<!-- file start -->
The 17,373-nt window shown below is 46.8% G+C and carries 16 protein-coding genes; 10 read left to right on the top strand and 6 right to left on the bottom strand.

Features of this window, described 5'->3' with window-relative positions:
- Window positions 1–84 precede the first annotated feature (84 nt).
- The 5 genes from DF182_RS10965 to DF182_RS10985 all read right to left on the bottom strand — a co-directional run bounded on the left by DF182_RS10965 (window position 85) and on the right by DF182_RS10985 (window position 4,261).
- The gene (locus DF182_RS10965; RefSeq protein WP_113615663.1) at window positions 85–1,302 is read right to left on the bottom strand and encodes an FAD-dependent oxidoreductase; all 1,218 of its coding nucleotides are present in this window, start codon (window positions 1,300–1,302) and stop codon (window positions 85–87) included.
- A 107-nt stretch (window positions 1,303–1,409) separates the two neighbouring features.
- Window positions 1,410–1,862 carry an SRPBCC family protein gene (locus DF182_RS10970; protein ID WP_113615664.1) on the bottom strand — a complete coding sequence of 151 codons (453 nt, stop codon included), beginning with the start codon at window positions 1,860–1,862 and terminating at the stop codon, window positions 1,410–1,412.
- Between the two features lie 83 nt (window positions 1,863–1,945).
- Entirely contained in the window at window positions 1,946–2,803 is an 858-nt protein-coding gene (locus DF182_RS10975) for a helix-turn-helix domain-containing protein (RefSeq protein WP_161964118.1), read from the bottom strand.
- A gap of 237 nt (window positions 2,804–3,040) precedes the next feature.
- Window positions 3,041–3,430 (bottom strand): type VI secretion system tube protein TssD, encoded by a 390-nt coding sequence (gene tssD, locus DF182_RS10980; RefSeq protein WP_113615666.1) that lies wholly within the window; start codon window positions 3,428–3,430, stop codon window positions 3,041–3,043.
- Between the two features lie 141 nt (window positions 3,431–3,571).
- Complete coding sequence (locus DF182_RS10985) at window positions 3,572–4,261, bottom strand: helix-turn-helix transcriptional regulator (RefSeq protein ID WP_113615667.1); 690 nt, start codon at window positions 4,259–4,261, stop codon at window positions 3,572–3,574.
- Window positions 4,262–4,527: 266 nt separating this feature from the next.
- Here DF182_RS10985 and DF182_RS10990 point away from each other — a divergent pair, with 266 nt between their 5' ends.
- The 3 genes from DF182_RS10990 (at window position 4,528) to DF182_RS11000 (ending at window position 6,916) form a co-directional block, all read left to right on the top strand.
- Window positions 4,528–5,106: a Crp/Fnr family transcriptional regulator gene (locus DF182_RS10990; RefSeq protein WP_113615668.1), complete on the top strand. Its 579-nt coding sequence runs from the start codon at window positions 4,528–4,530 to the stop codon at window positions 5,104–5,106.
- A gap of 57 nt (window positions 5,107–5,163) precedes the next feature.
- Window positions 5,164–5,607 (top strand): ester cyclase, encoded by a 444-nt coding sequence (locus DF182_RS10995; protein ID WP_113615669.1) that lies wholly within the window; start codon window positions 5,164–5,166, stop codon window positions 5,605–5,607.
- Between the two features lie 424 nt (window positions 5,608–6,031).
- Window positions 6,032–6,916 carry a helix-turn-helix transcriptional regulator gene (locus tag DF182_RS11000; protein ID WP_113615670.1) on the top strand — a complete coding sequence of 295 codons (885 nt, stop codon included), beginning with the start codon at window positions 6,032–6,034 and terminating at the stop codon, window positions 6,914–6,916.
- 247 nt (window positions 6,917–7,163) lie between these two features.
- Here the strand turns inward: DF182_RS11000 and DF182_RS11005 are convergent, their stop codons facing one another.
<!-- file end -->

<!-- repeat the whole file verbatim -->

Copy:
The 17,373-nt window shown below is 46.8% G+C and carries 16 protein-coding genes; 10 read left to right on the top strand and 6 right to left on the bottom strand.

Features of this window, described 5'->3' with window-relative positions:
- Window positions 1–84 precede the first annotated feature (84 nt).
- The 5 genes from DF182_RS10965 to DF182_RS10985 all read right to left on the bottom strand — a co-directional run bounded on the left by DF182_RS10965 (window position 85) and on the right by DF182_RS10985 (window position 4,261).
- The gene (locus DF182_RS10965; RefSeq protein WP_113615663.1) at window positions 85–1,302 is read right to left on the bottom strand and encodes an FAD-dependent oxidoreductase; all 1,218 of its coding nucleotides are present in this window, start codon (window positions 1,300–1,302) and stop codon (window positions 85–87) included.
- A 107-nt stretch (window positions 1,303–1,409) separates the two neighbouring features.
- Window positions 1,410–1,862 carry an SRPBCC family protein gene (locus DF182_RS10970; protein ID WP_113615664.1) on the bottom strand — a complete coding sequence of 151 codons (453 nt, stop codon included), beginning with the start codon at window positions 1,860–1,862 and terminating at the stop codon, window positions 1,410–1,412.
- Between the two features lie 83 nt (window positions 1,863–1,945).
- Entirely contained in the window at window positions 1,946–2,803 is an 858-nt protein-coding gene (locus DF182_RS10975) for a helix-turn-helix domain-containing protein (RefSeq protein WP_161964118.1), read from the bottom strand.
- A gap of 237 nt (window positions 2,804–3,040) precedes the next feature.
- Window positions 3,041–3,430 (bottom strand): type VI secretion system tube protein TssD, encoded by a 390-nt coding sequence (gene tssD, locus DF182_RS10980; RefSeq protein WP_113615666.1) that lies wholly within the window; start codon window positions 3,428–3,430, stop codon window positions 3,041–3,043.
- Between the two features lie 141 nt (window positions 3,431–3,571).
- Complete coding sequence (locus DF182_RS10985) at window positions 3,572–4,261, bottom strand: helix-turn-helix transcriptional regulator (RefSeq protein ID WP_113615667.1); 690 nt, start codon at window positions 4,259–4,261, stop codon at window positions 3,572–3,574.
- Window positions 4,262–4,527: 266 nt separating this feature from the next.
- Here DF182_RS10985 and DF182_RS10990 point away from each other — a divergent pair, with 266 nt between their 5' ends.
- The 3 genes from DF182_RS10990 (at window position 4,528) to DF182_RS11000 (ending at window position 6,916) form a co-directional block, all read left to right on the top strand.
- Window positions 4,528–5,106: a Crp/Fnr family transcriptional regulator gene (locus DF182_RS10990; RefSeq protein WP_113615668.1), complete on the top strand. Its 579-nt coding sequence runs from the start codon at window positions 4,528–4,530 to the stop codon at window positions 5,104–5,106.
- A gap of 57 nt (window positions 5,107–5,163) precedes the next feature.
- Window positions 5,164–5,607 (top strand): ester cyclase, encoded by a 444-nt coding sequence (locus DF182_RS10995; protein ID WP_113615669.1) that lies wholly within the window; start codon window positions 5,164–5,166, stop codon window positions 5,605–5,607.
- Between the two features lie 424 nt (window positions 5,608–6,031).
- Window positions 6,032–6,916 carry a helix-turn-helix transcriptional regulator gene (locus tag DF182_RS11000; protein ID WP_113615670.1) on the top strand — a complete coding sequence of 295 codons (885 nt, stop codon included), beginning with the start codon at window positions 6,032–6,034 and terminating at the stop codon, window positions 6,914–6,916.
- 247 nt (window positions 6,917–7,163) lie between these two features.
- Here the strand turns inward: DF182_RS11000 and DF182_RS11005 are convergent, their stop codons facing one another.